Police north of Toronto are warning residents to keep an eye on their pets after the grisly discovery of four "disfigured" dead cats in a park.
York regional police investigators have been out canvassing Belair Way Park in Vaughan, Ont., after a dead cat was discovered there on Sunday, said Sgt. Andy Pattenden.
Locals found three dead cats in the baseball diamond of the same park on May 19, Pattenden said.
"Our investigators are looking at all of these incidents but what they're seeing that is common throughout is that each of the cats appears to have been disfigured, and that their injuries don't look to be consistent with that of a fox or a coyote," he said.
The force is looking for any witnesses or families who have had cats go missing — several families have called in already — to help the investigation.
"We need to figure out who may be responsible for this," Pattenden said.
He said investigators are also probing possible links to a 2013 case where residents found the decapitated heads of six cats over the course of a month in late summer.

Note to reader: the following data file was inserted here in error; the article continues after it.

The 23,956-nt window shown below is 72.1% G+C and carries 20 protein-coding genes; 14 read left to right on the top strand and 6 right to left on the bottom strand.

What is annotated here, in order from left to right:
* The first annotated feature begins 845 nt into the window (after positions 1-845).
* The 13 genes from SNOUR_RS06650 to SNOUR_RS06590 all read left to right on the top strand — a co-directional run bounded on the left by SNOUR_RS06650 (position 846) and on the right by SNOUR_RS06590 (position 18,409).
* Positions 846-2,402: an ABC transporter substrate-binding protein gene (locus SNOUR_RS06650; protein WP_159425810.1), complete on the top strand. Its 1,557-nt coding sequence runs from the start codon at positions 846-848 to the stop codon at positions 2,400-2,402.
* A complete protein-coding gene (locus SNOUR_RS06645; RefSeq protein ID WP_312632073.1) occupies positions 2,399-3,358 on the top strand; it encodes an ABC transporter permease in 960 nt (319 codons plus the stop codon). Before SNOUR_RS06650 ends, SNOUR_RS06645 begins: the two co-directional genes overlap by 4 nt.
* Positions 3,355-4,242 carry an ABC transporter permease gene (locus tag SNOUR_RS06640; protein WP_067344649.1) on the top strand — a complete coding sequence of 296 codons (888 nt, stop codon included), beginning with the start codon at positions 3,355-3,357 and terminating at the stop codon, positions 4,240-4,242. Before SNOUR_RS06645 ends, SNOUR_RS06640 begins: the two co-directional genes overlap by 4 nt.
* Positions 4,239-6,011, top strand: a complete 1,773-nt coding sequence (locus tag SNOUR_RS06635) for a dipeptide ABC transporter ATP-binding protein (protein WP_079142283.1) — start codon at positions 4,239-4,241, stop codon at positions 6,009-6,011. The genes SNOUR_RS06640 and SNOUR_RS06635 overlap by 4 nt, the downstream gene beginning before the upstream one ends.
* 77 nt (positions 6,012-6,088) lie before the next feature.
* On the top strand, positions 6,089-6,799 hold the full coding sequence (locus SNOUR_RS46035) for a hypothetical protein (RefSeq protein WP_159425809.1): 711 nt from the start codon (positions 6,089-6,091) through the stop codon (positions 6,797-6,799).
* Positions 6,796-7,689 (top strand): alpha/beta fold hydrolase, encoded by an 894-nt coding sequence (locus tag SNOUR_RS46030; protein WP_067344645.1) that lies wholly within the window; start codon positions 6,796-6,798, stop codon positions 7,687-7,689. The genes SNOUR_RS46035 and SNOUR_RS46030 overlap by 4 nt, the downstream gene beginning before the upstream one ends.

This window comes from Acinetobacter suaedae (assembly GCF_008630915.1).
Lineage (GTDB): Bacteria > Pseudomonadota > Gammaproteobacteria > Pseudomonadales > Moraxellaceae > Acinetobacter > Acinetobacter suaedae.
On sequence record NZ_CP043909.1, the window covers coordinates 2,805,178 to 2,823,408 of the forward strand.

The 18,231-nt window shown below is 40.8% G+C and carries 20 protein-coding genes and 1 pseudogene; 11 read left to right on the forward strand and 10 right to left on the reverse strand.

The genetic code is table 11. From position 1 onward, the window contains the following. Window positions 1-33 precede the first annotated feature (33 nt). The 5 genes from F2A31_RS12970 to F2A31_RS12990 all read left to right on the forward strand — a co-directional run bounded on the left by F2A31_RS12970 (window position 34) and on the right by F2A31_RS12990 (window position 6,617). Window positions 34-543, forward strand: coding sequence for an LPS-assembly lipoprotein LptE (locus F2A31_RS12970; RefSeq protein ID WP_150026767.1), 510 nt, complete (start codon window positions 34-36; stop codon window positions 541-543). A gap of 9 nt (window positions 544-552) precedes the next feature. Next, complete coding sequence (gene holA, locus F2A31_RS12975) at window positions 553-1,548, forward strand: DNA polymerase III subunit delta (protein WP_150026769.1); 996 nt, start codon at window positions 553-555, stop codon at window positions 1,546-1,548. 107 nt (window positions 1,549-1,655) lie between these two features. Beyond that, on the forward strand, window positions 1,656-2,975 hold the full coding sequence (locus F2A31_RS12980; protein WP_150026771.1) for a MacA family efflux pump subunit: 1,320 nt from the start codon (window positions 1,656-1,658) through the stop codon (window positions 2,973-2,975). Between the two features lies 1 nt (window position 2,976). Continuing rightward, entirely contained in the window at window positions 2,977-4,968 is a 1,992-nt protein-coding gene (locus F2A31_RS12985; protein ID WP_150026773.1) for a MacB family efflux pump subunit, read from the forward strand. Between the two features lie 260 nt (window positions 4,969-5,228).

That case has not been solved, he said.
"They are similar sort of circumstances here were the bodies of the dead cats that appear to have injuries and wounds associated to not being done by an animal," he said.
He said investigators are keeping an open mind into the "disturbing discovery," he said.
"It's very concerning and not just for animals because we've all heard the stories of how animal abuse can be a precursor to something more sinister later on in life," he said.
In 2016, officials were looking for a serial animal killer in London, Ont., after at least eight incidents involving 17 mutilated dead animals were found over the course of a year.
The animals were often disfigured in a way and posed, including a skinned and beheaded bunny found on the Western University campus; a mutilated cat found in a park; six dead coyotes — two of them headless and skinned — placed in poses in three different locations; and several dead snakes left in a strange pose.
This report by The Canadian Press was first published June 16, 2020.
Liam Casey, The Canadian Press